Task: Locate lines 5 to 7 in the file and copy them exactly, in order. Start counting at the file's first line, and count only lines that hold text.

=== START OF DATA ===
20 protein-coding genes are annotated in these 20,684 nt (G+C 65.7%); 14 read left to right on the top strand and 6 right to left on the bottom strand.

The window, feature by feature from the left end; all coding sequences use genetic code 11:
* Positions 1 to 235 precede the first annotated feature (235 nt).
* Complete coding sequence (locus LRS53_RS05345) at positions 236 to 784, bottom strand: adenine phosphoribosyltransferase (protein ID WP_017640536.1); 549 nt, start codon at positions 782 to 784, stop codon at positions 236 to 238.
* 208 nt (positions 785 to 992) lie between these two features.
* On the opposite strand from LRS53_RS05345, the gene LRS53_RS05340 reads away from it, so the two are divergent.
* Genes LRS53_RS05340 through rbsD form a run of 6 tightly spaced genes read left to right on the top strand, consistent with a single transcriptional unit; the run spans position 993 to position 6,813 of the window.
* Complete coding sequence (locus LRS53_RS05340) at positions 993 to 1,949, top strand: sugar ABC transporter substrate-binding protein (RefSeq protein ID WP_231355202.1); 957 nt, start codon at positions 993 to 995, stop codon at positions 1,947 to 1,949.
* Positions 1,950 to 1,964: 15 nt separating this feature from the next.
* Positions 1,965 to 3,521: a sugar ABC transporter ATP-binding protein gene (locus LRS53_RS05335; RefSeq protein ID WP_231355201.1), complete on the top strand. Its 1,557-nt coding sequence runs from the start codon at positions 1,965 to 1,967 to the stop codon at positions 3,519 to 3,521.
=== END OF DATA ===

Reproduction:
* 208 nt (positions 785 to 992) lie between these two features.
* On the opposite strand from LRS53_RS05345, the gene LRS53_RS05340 reads away from it, so the two are divergent.
* Genes LRS53_RS05340 through rbsD form a run of 6 tightly spaced genes read left to right on the top strand, consistent with a single transcriptional unit; the run spans position 993 to position 6,813 of the window.